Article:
With a quick trip to Montpelier, Vermont lawmakers kick off 2022 session

Rep. Laura Sibilia, I-Dover, speaks in favor of allowing the House of Representatives to work remotely on the opening day of the Legislature at the Statehouse in Montpelier on Tuesday, Jan. 4, 2022. Photo by Glenn Russell/VTDigger

The energy was congenial as members of the Vermont House exchanged hugs, handshakes and back slaps Tuesday on the first day of the legislative session. For many, it was their first day in the Statehouse since 2020. 

But the lawmakers left as quickly as they came, gaveling in for just a 45-minute floor session before returning to their cars and heading home to their computer screens. Members of the Vermont Senate, with only a few exceptions, didn’t trek to Montpelier in the first place, tuning into their first day of legislative activity remotely at 10 a.m.

Until last week, the plan had been for lawmakers to hold the 2022 legislative session in person after a session and a half of remote legislating, thanks to the coronavirus pandemic. Legislators heard testimony from medical experts and determined a set of rules to abide by in the Statehouse — vaccine and testing requirements, mandatory face masks and social distancing — in hopes of safely convening in person.

But on Dec. 28 they reversed course, citing concerns over the rapidly spreading and highly contagious Omicron variant.

The Senate had the authority to convene remotely from the start, piggybacking off of last year’s rules, which ran through the start of the 2022 session. The House, on the other hand, required a quorum to vote on a resolution allowing for remote work for the first two weeks of the session.

All wearing masks and sitting in assigned, socially distanced seats marked with pink signs, House members passed the measure by an overwhelming majority, 106-19.

Legislative leadership maintains that the move is necessary to keep legislators, staffers and Vermonters safe as the state grapples with a Covid surge following holiday gatherings. On Tuesday, the Department of Health reported yet another record-breaking day of cases.

House Speaker Jill Krowinski, D-Burlington, told VTDigger Tuesday afternoon that “we all want to be back in the building, but we need to make sure that it's safe.”

“I think people are exhausted and wishing that we were out of this pandemic, but we are not,” she said. “And so, what we did today was to bring to the body a compromise that was worked through across party lines, across chambers, to find a way to bridge us and see what happens with this latest variant.”

While 19 House members defiantly voted against the resolution, others said that they would “reluctantly” vote for it — at least this time.

Rep. Laura Sibilia, I-Dover, said on the House floor that she would support Tuesday’s resolution “out of respect” for the legislators and staffers who “scrambled” to arrange remote work capabilities at the last minute. But she pledged that this would be the last time she would vote in favor of remote legislating this year.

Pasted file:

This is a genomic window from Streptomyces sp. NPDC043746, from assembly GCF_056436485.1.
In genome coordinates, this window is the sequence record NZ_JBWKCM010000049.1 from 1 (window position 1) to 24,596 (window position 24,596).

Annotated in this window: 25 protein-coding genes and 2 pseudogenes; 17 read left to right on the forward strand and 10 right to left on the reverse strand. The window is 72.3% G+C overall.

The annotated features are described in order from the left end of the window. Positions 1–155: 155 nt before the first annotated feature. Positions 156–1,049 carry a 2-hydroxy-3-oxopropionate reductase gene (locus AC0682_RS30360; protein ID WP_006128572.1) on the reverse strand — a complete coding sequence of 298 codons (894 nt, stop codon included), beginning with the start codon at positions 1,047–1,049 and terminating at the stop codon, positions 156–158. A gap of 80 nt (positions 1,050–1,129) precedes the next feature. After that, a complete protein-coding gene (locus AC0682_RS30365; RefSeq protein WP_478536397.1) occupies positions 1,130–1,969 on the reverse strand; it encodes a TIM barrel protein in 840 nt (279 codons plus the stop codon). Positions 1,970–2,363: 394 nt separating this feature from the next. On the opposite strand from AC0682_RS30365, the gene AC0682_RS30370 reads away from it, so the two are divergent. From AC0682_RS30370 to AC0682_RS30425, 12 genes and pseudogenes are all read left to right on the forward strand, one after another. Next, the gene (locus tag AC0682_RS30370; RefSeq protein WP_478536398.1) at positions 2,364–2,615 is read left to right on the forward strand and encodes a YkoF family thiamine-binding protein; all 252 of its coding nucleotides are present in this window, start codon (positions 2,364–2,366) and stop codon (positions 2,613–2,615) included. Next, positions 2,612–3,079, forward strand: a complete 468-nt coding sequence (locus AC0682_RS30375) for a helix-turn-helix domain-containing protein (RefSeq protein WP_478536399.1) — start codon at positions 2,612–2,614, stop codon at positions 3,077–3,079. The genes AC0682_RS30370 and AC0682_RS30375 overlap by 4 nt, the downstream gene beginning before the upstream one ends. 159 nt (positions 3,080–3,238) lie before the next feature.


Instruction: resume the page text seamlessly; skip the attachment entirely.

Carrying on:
“This session, we will be taking up issues relating to changing our constitution, to women's reproductive freedom, a number of very serious issues,” she said. “While we are not feeling safe to be here in this building, our kids and our teachers are in theirs. And we have some very important issues around education — finance, teacher pensions — that we need to take up and we should be doing that in person.”

Off the floor, Sibilia added that legislating remotely is just not the same, and that “there are 100 conversations that you will have a day in this building, keeping you apprised, so that you can keep your constituents apprised.” She said it’s difficult to stay in the loop from home, especially if you’re not a member of the majority party.

A number of members said that for the Legislature to decide to work remotely is an insult to frontline workers who have had to show up to work throughout the entirety of the pandemic. 

Senate President Pro Tempore Becca Balint, D-Windham, told VTDigger that she is “sympathetic, absolutely, to (those) feelings,” but that the Statehouse is a different kind of workplace: Lawmakers come to Montpelier from every corner of the state, and if there’s an outbreak, they could take the virus home to their communities.

“Unfortunately, in politics, optics are always part of the conversation, but they cannot drive the work that you do,” Balint said. “So the goal is for us to be back in the building, as soon as we can safely do that.”

When lawmakers might return to Montpelier for good is unclear. Legislative leaders say they will settle on a plan in the next two weeks, before the current remote work rules expire. The Joint Rules Committee is set to discuss it on Thursday afternoon.

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Sarah Mearhoff

About Sarah

Sarah Mearhoff is one of VTDigger's political reporters, covering the Vermont statehouse, executive branch and congressional delegation. Prior to joining Digger, she covered Minnesota and South Dakota state politics for Forum Communications' newspapers across the Upper Midwest for three years. She has also covered politics in Mississippi, New York, Pennsylvania and Washington, D.C. Born and raised in Pennsylvania, she is a proud alumna of the Pennsylvania State University where she studied journalism.

Email: [email protected]

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